By Jeff Mason
WASHINGTON (Reuters) - President Barack Obama said revamping U.S. energy policy would be a top priority next year and may have to be done "in chunks" rather than through one piece of legislation, according to Rolling Stone magazine.
In an interview published on Tuesday, Obama lamented that more progress to fight climate change had not been made since he took office, and blamed the economy for that failure.
"One of my top priorities next year is to have an energy policy that begins to address all facets of our over-reliance on fossil fuels," Obama told Rolling Stone.
"We may end up having to do it in chunks, as opposed to some sort of comprehensive omnibus legislation. But we're going to stay on this because it is good for our economy, it's good for our national security, and, ultimately, it's good for our environment."
Climate change was one of Obama's top priorities when he took office in 2009, but it took a backseat to healthcare reform, financial regulation reform, and economic stimulus legislation.
The U.S. House of Representatives passed a bill that would require the country to reduce its greenhouse gas emissions roughly 17 percent by 2020 compared to 2005 levels -- a goal the Obama administration enshrined in its pledge at U.N. climate talks.
But a similar bill did not make it through the Senate.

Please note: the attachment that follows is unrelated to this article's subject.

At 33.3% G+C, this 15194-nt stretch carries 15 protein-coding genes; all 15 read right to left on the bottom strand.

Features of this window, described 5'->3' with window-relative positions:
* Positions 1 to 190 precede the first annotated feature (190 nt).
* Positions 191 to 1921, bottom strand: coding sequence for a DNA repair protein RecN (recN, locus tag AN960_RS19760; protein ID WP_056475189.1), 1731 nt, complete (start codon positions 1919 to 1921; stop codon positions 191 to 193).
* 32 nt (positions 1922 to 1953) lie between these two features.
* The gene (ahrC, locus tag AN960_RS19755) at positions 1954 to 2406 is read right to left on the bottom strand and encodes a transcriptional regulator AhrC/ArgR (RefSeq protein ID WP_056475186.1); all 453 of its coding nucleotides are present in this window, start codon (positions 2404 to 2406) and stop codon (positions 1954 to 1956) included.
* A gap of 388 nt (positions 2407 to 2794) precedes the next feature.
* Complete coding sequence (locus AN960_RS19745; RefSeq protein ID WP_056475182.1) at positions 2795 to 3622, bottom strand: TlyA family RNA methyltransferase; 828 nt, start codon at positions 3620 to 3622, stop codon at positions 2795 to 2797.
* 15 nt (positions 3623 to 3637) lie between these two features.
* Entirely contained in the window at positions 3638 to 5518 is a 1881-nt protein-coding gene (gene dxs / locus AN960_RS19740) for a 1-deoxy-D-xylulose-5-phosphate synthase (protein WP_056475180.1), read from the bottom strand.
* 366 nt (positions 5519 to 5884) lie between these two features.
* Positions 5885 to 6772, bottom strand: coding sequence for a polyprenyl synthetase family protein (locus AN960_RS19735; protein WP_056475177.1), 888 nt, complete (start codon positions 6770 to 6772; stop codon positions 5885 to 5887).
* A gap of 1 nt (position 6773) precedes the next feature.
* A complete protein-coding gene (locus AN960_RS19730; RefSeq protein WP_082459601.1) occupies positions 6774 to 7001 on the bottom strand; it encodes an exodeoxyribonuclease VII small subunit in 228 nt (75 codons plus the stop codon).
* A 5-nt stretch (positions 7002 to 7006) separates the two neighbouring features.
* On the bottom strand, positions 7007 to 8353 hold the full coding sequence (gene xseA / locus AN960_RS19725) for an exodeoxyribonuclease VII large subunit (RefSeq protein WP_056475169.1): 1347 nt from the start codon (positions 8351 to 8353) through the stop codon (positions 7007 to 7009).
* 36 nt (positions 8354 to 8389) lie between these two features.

"During the past two years, we've not made as much progress as I wanted to make when I was sworn into office. It is very hard to make progress on these issues in the midst of a huge economic crisis," Obama said.
Asked whether he foresaw putting his full weight behind an energy policy push similar to the attention he gave healthcare reform, Obama said: "Yes. Not only can I foresee it, but I am committed to making sure that we get an energy policy that makes sense for the country and that helps us grow at the same time as it deals with climate change in a serious way."
That may be complicated by November congressional elections.
Republicans are expected to make big gains in the November 2 polls, possibly taking control of one or both houses of Congress. With Republicans in power or even smaller Democratic majorities in Congress, the president will have a harder time getting his policy priorities passed.
Obama's decision to grant an interview of more than an hour to Rolling Stone reflects a bid to energize young voters who helped propel him to the presidency two years ago, an effort that includes a trip to college campuses this week. Climate change is a key issue among young voters.
(Reporting by Jeff Mason; editing by Mohammad Zargham)